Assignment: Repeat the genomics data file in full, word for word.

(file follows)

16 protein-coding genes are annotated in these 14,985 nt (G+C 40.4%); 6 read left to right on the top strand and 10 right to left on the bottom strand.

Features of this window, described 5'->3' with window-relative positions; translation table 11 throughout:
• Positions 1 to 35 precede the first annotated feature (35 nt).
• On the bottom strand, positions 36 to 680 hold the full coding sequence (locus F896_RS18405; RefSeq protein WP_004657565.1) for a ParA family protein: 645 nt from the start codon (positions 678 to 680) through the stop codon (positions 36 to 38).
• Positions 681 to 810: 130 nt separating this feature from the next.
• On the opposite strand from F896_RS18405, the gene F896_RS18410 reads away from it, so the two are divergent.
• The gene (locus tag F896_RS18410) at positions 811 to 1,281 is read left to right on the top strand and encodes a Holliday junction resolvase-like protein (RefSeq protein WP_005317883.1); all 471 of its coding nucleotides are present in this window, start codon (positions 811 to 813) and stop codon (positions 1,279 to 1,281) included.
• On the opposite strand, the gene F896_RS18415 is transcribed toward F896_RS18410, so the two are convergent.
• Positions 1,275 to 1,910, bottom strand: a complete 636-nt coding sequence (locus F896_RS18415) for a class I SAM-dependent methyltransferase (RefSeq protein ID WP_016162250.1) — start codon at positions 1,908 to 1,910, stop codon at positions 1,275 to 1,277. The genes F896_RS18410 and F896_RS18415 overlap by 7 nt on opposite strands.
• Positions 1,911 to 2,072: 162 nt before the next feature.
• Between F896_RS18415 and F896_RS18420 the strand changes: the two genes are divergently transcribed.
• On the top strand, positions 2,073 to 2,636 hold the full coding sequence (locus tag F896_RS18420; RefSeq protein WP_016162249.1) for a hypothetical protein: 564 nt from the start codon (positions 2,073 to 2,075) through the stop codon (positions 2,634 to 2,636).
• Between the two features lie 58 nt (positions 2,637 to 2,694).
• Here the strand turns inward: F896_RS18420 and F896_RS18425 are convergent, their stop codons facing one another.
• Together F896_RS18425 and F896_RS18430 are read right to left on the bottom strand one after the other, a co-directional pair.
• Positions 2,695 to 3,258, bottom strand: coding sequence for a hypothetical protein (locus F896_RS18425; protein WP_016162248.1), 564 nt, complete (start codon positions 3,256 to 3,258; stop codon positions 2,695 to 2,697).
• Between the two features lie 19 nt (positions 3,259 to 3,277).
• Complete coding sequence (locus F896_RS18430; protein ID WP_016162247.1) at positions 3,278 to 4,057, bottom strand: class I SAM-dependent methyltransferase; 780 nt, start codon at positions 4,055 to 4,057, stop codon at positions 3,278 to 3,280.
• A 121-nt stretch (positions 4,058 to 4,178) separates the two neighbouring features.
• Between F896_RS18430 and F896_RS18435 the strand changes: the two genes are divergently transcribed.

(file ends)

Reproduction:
16 protein-coding genes are annotated in these 14,985 nt (G+C 40.4%); 6 read left to right on the top strand and 10 right to left on the bottom strand.

Features of this window, described 5'->3' with window-relative positions; translation table 11 throughout:
• Positions 1 to 35 precede the first annotated feature (35 nt).
• On the bottom strand, positions 36 to 680 hold the full coding sequence (locus F896_RS18405; RefSeq protein WP_004657565.1) for a ParA family protein: 645 nt from the start codon (positions 678 to 680) through the stop codon (positions 36 to 38).
• Positions 681 to 810: 130 nt separating this feature from the next.
• On the opposite strand from F896_RS18405, the gene F896_RS18410 reads away from it, so the two are divergent.
• The gene (locus tag F896_RS18410) at positions 811 to 1,281 is read left to right on the top strand and encodes a Holliday junction resolvase-like protein (RefSeq protein WP_005317883.1); all 471 of its coding nucleotides are present in this window, start codon (positions 811 to 813) and stop codon (positions 1,279 to 1,281) included.
• On the opposite strand, the gene F896_RS18415 is transcribed toward F896_RS18410, so the two are convergent.
• Positions 1,275 to 1,910, bottom strand: a complete 636-nt coding sequence (locus F896_RS18415) for a class I SAM-dependent methyltransferase (RefSeq protein ID WP_016162250.1) — start codon at positions 1,908 to 1,910, stop codon at positions 1,275 to 1,277. The genes F896_RS18410 and F896_RS18415 overlap by 7 nt on opposite strands.
• Positions 1,911 to 2,072: 162 nt before the next feature.
• Between F896_RS18415 and F896_RS18420 the strand changes: the two genes are divergently transcribed.
• On the top strand, positions 2,073 to 2,636 hold the full coding sequence (locus tag F896_RS18420; RefSeq protein WP_016162249.1) for a hypothetical protein: 564 nt from the start codon (positions 2,073 to 2,075) through the stop codon (positions 2,634 to 2,636).
• Between the two features lie 58 nt (positions 2,637 to 2,694).
• Here the strand turns inward: F896_RS18420 and F896_RS18425 are convergent, their stop codons facing one another.
• Together F896_RS18425 and F896_RS18430 are read right to left on the bottom strand one after the other, a co-directional pair.
• Positions 2,695 to 3,258, bottom strand: coding sequence for a hypothetical protein (locus F896_RS18425; protein WP_016162248.1), 564 nt, complete (start codon positions 3,256 to 3,258; stop codon positions 2,695 to 2,697).
• Between the two features lie 19 nt (positions 3,259 to 3,277).
• Complete coding sequence (locus F896_RS18430; protein ID WP_016162247.1) at positions 3,278 to 4,057, bottom strand: class I SAM-dependent methyltransferase; 780 nt, start codon at positions 4,055 to 4,057, stop codon at positions 3,278 to 3,280.
• A 121-nt stretch (positions 4,058 to 4,178) separates the two neighbouring features.
• Between F896_RS18430 and F896_RS18435 the strand changes: the two genes are divergently transcribed.